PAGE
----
Some of the other propositions seem to be more "want" than "need", given Muskogee's economic and tax situation. Bad economic decisions further up the food chain (ahem, Washington DC) negatively impact what governments closer to the people have ability to do. This plan calls for higher property taxes on the back of property owners during a time when interest rates are not great and inflation is hurting citizens. 

County Assessor Ron Dean, and a few other citizens present, made a good argument for the council to postpone action until this plan had been publicized more and had more community input, but the council forged ahead with a unanimous vote to put it to a citywide vote on August 27th.

Dean was one of four or five who spoke against immediate action on the plan, while two others spoke in favor of the package, including Mayor Patrick Cale's recent college-grad son, who spoke passionately about returning to Muskogee to help build it back (and directing his comments at the four new councilors, seemingly swaying two of them). I'd say there were about twenty-five people present to watch the proceedings.

A recording of the council meeting can be watched below:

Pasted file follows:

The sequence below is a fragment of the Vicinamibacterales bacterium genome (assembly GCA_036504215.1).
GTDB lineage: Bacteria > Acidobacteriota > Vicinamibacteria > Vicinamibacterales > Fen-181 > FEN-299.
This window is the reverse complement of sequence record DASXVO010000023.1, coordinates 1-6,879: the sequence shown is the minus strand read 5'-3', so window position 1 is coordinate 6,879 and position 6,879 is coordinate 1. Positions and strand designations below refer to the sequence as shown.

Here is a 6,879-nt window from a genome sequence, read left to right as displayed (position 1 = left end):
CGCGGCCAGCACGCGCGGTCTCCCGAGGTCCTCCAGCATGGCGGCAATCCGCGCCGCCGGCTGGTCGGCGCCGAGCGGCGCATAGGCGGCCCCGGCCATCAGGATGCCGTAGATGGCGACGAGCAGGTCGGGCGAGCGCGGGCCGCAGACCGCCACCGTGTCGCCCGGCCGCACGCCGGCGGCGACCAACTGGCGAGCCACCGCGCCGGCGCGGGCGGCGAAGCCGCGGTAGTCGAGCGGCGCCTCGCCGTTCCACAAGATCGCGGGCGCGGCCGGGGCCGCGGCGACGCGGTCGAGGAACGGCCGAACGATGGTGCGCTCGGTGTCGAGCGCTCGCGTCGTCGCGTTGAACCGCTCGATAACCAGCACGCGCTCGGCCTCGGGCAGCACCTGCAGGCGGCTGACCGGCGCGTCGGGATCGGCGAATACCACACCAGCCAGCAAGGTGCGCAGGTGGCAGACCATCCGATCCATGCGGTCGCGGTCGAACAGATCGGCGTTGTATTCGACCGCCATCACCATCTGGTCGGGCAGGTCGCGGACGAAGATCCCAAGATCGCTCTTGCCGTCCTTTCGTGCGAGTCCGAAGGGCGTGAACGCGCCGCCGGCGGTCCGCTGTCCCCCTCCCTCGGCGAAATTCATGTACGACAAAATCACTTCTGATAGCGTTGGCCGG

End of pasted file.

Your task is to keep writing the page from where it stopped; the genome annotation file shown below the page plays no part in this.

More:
2 comments:

  1. Remember when the judge ruled against the city ($6.1M) in the Vaughn v. City of Muskogee inverse condemnation case (where the property owner has to sue the city to receive "just compensation" as required in the Fifth Amendment). Well, there are three companion inverse condemnation cases that will be heard by the same judge that ruled against the city in the Vaughn case. Those cases are to be heard June 28 in Muskogee. The city could have settled for $30M (plus 50% attorney fees = $45M) but instead decided to have a bench trial to be heard by the Vaughn judge on June 28. State Statute title 23§71 says that when a government forcibly ejects/excludes someone from the possession of real property, the damages are three times "such a sum as would compensate for the detriment caused to him by the act complained of." So now the three plaintiffs (England, Taff, Lacey) have "upped the ante." Now they're asking around $32M EACH. So $32M x 3 = $96M plus $50 percent legal fees ($48M) =$144M x 3 (State statute 23§71) = $432M. According to law, the plaintiffs should "immediately" receive one-third of the award ($144M) with the remaining $288M placed on CITY property rolls, and must be paid off in three years. Does this sound like "a plan?" City Manager Mike Miller knows well and good about these three cases, instead of waiting for the judgment he barrels ahead not caring about our tax burden. I spoke to the county assessor's office who told me Miller didn't even visit Ron Dean, the county assessor, to brief him on this bond issue and ask whether businesses would have to close due to the higher property taxes. This is not a city manager who cares about the property owner, just his reputation to "get things done." We need a new, professionally trained city manager.

    $97M x 3 = $291M plus the attorney gets 50 percent, which is $145.5M which totals $436.5M of which one-third has to be immediately given to plaintiffs and the remaining paid off within three years.